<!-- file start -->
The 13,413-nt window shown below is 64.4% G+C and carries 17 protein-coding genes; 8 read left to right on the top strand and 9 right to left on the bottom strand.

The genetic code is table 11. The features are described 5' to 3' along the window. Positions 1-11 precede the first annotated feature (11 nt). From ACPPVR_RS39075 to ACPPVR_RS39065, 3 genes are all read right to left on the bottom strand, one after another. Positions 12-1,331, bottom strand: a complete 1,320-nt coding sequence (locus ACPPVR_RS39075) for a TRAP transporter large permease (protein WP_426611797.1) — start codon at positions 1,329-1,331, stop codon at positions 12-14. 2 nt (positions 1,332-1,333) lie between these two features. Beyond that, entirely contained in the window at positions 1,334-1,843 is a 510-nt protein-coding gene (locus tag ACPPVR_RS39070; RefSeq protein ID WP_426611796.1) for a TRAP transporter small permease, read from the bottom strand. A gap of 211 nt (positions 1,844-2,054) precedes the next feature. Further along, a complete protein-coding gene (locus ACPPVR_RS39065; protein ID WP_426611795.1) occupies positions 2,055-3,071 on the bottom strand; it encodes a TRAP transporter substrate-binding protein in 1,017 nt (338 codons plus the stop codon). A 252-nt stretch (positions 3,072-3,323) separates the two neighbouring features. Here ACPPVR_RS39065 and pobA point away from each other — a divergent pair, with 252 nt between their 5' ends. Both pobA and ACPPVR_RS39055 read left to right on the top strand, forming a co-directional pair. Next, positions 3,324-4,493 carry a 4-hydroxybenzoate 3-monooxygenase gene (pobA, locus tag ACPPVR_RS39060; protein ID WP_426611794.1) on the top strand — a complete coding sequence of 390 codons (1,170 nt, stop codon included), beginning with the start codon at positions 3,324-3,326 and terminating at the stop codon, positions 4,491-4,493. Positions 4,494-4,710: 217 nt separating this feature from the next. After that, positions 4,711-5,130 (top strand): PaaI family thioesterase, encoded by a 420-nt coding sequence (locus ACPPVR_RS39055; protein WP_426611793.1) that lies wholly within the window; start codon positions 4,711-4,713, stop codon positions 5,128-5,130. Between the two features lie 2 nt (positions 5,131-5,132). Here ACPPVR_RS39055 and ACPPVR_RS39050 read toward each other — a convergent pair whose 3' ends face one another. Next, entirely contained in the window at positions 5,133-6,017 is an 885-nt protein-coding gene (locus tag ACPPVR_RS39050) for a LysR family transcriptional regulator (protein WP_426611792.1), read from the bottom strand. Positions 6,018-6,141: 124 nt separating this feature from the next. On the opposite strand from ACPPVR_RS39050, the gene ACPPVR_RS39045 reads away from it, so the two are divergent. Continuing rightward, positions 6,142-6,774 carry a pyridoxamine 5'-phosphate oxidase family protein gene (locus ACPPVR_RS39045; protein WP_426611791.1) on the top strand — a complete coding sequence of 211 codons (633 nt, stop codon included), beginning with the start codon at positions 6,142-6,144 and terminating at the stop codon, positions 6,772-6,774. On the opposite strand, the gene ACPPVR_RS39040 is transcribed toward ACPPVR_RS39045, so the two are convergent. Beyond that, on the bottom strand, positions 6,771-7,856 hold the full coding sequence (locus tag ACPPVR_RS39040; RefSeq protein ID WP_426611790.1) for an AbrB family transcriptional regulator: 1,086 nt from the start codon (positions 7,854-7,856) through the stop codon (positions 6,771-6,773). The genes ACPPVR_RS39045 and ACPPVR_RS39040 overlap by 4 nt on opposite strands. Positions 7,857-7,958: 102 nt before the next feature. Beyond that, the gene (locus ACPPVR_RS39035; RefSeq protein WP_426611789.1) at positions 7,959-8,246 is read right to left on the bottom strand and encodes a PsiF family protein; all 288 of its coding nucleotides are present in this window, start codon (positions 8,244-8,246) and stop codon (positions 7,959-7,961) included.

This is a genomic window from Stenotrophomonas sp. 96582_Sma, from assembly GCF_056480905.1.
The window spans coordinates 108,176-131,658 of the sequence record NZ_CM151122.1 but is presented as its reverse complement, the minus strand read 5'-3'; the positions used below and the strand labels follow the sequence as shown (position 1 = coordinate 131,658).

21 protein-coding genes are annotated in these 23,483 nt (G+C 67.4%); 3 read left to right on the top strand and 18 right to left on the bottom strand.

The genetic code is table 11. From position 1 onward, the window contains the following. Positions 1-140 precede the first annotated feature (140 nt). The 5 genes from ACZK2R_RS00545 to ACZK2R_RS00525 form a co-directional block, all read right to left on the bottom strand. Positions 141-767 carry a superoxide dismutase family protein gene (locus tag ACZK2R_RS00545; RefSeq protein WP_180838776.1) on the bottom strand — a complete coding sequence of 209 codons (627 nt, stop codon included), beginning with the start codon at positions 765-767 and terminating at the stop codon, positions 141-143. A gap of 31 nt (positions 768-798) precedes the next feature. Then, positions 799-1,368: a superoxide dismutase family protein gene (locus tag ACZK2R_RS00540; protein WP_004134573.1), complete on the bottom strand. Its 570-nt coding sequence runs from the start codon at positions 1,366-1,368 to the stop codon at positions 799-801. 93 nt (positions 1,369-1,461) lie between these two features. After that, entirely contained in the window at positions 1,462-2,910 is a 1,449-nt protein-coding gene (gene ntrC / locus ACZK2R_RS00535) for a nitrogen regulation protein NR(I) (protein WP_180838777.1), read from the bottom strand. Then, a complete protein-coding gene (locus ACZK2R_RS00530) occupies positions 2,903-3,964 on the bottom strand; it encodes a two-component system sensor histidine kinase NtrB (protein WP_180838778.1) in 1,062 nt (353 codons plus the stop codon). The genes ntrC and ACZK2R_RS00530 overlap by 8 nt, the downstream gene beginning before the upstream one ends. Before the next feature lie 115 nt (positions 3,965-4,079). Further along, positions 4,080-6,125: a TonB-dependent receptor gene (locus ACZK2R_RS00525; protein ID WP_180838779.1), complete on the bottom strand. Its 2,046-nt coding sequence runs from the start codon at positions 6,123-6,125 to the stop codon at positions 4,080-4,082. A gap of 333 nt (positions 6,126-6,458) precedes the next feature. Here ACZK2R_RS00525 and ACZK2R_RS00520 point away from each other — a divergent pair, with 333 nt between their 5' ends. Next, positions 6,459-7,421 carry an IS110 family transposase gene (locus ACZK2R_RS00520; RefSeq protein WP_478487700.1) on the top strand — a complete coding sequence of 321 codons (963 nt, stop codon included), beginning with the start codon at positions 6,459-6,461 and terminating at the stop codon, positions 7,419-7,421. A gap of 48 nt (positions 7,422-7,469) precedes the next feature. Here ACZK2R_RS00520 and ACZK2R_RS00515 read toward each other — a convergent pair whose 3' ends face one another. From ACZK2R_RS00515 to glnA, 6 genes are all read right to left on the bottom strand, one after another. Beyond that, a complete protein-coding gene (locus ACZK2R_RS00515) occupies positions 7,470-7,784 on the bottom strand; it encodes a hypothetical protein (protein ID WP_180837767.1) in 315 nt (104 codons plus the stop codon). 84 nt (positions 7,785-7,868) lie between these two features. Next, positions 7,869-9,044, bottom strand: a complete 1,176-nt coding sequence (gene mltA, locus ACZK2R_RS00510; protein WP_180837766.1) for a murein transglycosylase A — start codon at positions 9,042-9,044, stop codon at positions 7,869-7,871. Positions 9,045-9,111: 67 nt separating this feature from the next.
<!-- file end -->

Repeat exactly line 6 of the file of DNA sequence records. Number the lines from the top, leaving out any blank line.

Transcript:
The genetic code is table 11. From position 1 onward, the window contains the following. Positions 1-140 precede the first annotated feature (140 nt). The 5 genes from ACZK2R_RS00545 to ACZK2R_RS00525 form a co-directional block, all read right to left on the bottom strand. Positions 141-767 carry a superoxide dismutase family protein gene (locus tag ACZK2R_RS00545; RefSeq protein WP_180838776.1) on the bottom strand — a complete coding sequence of 209 codons (627 nt, stop codon included), beginning with the start codon at positions 765-767 and terminating at the stop codon, positions 141-143. A gap of 31 nt (positions 768-798) precedes the next feature. Then, positions 799-1,368: a superoxide dismutase family protein gene (locus tag ACZK2R_RS00540; protein WP_004134573.1), complete on the bottom strand. Its 570-nt coding sequence runs from the start codon at positions 1,366-1,368 to the stop codon at positions 799-801. 93 nt (positions 1,369-1,461) lie between these two features. After that, entirely contained in the window at positions 1,462-2,910 is a 1,449-nt protein-coding gene (gene ntrC / locus ACZK2R_RS00535) for a nitrogen regulation protein NR(I) (protein WP_180838777.1), read from the bottom strand. Then, a complete protein-coding gene (locus ACZK2R_RS00530) occupies positions 2,903-3,964 on the bottom strand; it encodes a two-component system sensor histidine kinase NtrB (protein WP_180838778.1) in 1,062 nt (353 codons plus the stop codon). The genes ntrC and ACZK2R_RS00530 overlap by 8 nt, the downstream gene beginning before the upstream one ends. Before the next feature lie 115 nt (positions 3,965-4,079). Further along, positions 4,080-6,125: a TonB-dependent receptor gene (locus ACZK2R_RS00525; protein ID WP_180838779.1), complete on the bottom strand. Its 2,046-nt coding sequence runs from the start codon at positions 6,123-6,125 to the stop codon at positions 4,080-4,082. A gap of 333 nt (positions 6,126-6,458) precedes the next feature. Here ACZK2R_RS00525 and ACZK2R_RS00520 point away from each other — a divergent pair, with 333 nt between their 5' ends. Next, positions 6,459-7,421 carry an IS110 family transposase gene (locus ACZK2R_RS00520; RefSeq protein WP_478487700.1) on the top strand — a complete coding sequence of 321 codons (963 nt, stop codon included), beginning with the start codon at positions 6,459-6,461 and terminating at the stop codon, positions 7,419-7,421. A gap of 48 nt (positions 7,422-7,469) precedes the next feature. Here ACZK2R_RS00520 and ACZK2R_RS00515 read toward each other — a convergent pair whose 3' ends face one another. From ACZK2R_RS00515 to glnA, 6 genes are all read right to left on the bottom strand, one after another. Beyond that, a complete protein-coding gene (locus ACZK2R_RS00515) occupies positions 7,470-7,784 on the bottom strand; it encodes a hypothetical protein (protein ID WP_180837767.1) in 315 nt (104 codons plus the stop codon). 84 nt (positions 7,785-7,868) lie between these two features. Next, positions 7,869-9,044, bottom strand: a complete 1,176-nt coding sequence (gene mltA, locus ACZK2R_RS00510; protein WP_180837766.1) for a murein transglycosylase A — start codon at positions 9,042-9,044, stop codon at positions 7,869-7,871. Positions 9,045-9,111: 67 nt separating this feature from the next.